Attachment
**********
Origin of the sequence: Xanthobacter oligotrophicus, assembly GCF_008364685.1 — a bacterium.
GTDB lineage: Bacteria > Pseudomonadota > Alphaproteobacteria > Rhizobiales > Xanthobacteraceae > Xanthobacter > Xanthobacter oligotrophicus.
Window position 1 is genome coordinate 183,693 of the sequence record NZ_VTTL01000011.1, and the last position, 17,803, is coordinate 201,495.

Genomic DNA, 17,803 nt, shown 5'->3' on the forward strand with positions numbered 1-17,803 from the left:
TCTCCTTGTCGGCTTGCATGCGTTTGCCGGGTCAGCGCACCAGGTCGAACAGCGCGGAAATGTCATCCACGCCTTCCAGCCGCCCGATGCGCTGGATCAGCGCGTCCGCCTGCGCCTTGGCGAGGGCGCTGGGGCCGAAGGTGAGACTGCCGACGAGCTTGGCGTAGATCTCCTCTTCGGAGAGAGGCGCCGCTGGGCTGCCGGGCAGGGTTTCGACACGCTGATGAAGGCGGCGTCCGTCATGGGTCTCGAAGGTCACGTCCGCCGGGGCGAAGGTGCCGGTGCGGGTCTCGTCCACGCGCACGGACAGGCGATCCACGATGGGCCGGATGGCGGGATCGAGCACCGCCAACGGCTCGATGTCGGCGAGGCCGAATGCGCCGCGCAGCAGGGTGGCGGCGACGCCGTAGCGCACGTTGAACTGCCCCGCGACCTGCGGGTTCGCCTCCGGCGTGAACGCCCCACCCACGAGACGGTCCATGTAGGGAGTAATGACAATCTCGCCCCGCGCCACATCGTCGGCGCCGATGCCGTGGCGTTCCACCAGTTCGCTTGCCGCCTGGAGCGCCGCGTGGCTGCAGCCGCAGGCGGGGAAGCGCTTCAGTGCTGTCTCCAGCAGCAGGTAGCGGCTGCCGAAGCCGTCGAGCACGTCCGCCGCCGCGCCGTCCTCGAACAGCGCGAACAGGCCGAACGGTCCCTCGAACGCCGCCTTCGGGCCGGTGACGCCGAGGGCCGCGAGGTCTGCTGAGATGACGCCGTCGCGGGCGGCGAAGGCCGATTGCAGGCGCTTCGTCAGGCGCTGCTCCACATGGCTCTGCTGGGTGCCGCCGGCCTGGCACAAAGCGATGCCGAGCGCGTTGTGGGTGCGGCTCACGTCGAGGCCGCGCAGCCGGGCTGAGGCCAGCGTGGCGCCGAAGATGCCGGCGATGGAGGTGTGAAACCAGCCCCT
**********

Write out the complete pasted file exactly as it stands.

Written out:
Origin of the sequence: Xanthobacter oligotrophicus, assembly GCF_008364685.1 — a bacterium.
GTDB lineage: Bacteria > Pseudomonadota > Alphaproteobacteria > Rhizobiales > Xanthobacteraceae > Xanthobacter > Xanthobacter oligotrophicus.
Window position 1 is genome coordinate 183,693 of the sequence record NZ_VTTL01000011.1, and the last position, 17,803, is coordinate 201,495.

Genomic DNA, 17,803 nt, shown 5'->3' on the forward strand with positions numbered 1-17,803 from the left:
TCTCCTTGTCGGCTTGCATGCGTTTGCCGGGTCAGCGCACCAGGTCGAACAGCGCGGAAATGTCATCCACGCCTTCCAGCCGCCCGATGCGCTGGATCAGCGCGTCCGCCTGCGCCTTGGCGAGGGCGCTGGGGCCGAAGGTGAGACTGCCGACGAGCTTGGCGTAGATCTCCTCTTCGGAGAGAGGCGCCGCTGGGCTGCCGGGCAGGGTTTCGACACGCTGATGAAGGCGGCGTCCGTCATGGGTCTCGAAGGTCACGTCCGCCGGGGCGAAGGTGCCGGTGCGGGTCTCGTCCACGCGCACGGACAGGCGATCCACGATGGGCCGGATGGCGGGATCGAGCACCGCCAACGGCTCGATGTCGGCGAGGCCGAATGCGCCGCGCAGCAGGGTGGCGGCGACGCCGTAGCGCACGTTGAACTGCCCCGCGACCTGCGGGTTCGCCTCCGGCGTGAACGCCCCACCCACGAGACGGTCCATGTAGGGAGTAATGACAATCTCGCCCCGCGCCACATCGTCGGCGCCGATGCCGTGGCGTTCCACCAGTTCGCTTGCCGCCTGGAGCGCCGCGTGGCTGCAGCCGCAGGCGGGGAAGCGCTTCAGTGCTGTCTCCAGCAGCAGGTAGCGGCTGCCGAAGCCGTCGAGCACGTCCGCCGCCGCGCCGTCCTCGAACAGCGCGAACAGGCCGAACGGTCCCTCGAACGCCGCCTTCGGGCCGGTGACGCCGAGGGCCGCGAGGTCTGCTGAGATGACGCCGTCGCGGGCGGCGAAGGCCGATTGCAGGCGCTTCGTCAGGCGCTGCTCCACATGGCTCTGCTGGGTGCCGCCGGCCTGGCACAAAGCGATGCCGAGCGCGTTGTGGGTGCGGCTCACGTCGAGGCCGCGCAGCCGGGCTGAGGCCAGCGTGGCGCCGAAGATGCCGGCGATGGAGGTGTGAAACCAGCCCCT